The Predevelopment Program provides grants to address barriers to solar installations serving low-to-moderate income (LMI) households living in rental housing, multifamily buildings or other households not served by traditional on-site residential solar. Individual awards will not exceed $200,000. Funding to proposals through this solicitation will offset costs for predevelopment and technical assistance work needed to implement solar installations for multifamily affordable housing and/or shared solar (Community Distributed Generation) installations that benefit LMI households.

– Eligibility: Applications must be submitted by or include the documented participation of any of the following: owners, providers or managers of regulated multifamily affordable housing, community land trusts, land banks or portfolios of single-family affordable housing; local government agencies; Community Development Corporations (CDC), Community Development Financial Institutions (CDFI) or other community organizations providing services to LMI households and/or demonstrating an LMI constituency; and prior recipients of Predevelopment Program grants seeking to replicate and expand upon the success from a prior completed Predevelopment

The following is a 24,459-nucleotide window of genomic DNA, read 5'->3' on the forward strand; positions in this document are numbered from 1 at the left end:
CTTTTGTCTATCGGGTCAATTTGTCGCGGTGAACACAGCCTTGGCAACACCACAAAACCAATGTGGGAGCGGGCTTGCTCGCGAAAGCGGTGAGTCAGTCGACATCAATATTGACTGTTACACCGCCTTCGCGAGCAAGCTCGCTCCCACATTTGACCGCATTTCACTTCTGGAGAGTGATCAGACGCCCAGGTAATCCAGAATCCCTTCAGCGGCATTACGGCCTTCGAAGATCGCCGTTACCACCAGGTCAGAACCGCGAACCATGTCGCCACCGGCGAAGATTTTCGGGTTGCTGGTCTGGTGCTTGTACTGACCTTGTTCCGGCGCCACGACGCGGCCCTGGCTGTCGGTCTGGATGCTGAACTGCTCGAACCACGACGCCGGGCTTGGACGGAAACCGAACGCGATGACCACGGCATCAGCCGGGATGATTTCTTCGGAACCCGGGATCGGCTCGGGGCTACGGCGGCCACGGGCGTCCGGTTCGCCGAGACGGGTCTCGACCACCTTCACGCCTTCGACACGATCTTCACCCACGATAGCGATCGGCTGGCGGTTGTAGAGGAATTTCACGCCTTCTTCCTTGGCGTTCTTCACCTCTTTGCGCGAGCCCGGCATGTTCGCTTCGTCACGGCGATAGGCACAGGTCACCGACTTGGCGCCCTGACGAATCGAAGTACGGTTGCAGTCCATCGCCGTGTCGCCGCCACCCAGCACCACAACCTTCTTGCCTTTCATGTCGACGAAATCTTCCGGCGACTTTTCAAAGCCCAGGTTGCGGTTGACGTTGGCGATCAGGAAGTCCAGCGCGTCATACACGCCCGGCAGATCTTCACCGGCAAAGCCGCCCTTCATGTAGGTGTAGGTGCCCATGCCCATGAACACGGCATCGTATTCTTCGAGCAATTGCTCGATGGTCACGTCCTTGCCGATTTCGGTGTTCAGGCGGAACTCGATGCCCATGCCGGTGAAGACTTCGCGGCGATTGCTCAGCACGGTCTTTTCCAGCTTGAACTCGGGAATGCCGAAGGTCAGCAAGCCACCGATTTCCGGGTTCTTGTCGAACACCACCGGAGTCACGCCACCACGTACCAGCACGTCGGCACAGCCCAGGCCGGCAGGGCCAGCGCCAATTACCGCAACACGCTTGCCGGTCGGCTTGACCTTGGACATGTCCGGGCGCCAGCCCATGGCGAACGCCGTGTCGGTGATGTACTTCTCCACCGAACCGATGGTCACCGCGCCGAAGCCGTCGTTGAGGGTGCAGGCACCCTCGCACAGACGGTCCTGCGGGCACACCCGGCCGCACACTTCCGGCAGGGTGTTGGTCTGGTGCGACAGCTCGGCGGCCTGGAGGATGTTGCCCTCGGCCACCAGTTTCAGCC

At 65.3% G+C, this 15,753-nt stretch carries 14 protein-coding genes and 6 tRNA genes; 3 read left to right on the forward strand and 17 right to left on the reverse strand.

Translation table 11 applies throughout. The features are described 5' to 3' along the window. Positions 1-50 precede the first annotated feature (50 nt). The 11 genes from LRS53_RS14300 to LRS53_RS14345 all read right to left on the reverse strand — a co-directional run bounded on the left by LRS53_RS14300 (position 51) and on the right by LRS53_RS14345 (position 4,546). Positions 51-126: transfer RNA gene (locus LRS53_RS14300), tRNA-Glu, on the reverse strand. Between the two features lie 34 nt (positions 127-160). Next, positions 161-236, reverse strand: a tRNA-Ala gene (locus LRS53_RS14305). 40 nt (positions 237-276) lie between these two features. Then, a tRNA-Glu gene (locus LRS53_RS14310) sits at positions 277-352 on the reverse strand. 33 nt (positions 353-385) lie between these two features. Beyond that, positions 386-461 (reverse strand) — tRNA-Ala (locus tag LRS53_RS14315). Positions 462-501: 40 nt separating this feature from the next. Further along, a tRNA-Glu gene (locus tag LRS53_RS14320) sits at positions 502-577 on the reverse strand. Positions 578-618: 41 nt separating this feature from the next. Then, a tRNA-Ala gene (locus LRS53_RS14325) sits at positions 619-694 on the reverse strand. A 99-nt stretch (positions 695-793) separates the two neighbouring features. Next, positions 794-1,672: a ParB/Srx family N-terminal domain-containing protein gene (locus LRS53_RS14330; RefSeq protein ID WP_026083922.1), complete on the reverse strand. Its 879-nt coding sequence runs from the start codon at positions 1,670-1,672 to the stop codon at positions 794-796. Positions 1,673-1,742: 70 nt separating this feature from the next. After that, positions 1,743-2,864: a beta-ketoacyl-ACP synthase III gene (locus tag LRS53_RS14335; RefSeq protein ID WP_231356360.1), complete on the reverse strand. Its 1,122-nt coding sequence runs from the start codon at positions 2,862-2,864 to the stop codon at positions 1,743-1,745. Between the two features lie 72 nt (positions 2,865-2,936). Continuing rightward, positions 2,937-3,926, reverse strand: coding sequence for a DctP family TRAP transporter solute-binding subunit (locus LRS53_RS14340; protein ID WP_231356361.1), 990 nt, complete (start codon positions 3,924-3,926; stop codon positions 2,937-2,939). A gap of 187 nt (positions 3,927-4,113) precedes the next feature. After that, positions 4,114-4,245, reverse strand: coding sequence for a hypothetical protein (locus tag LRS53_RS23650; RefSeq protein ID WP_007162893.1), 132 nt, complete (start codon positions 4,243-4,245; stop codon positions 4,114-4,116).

Program project.

– Funding: Up to $10.65 million is available with individual awards not to exceed $200,000.
– Deadline: Continuous through December 31, 2024, or until depleted
– Contact:
Email: affordablesolar@nyserda.ny.gov
Website: www.nyserda.ny.gov/funding

New York State Accepting Applications for NY Forward Loan Fund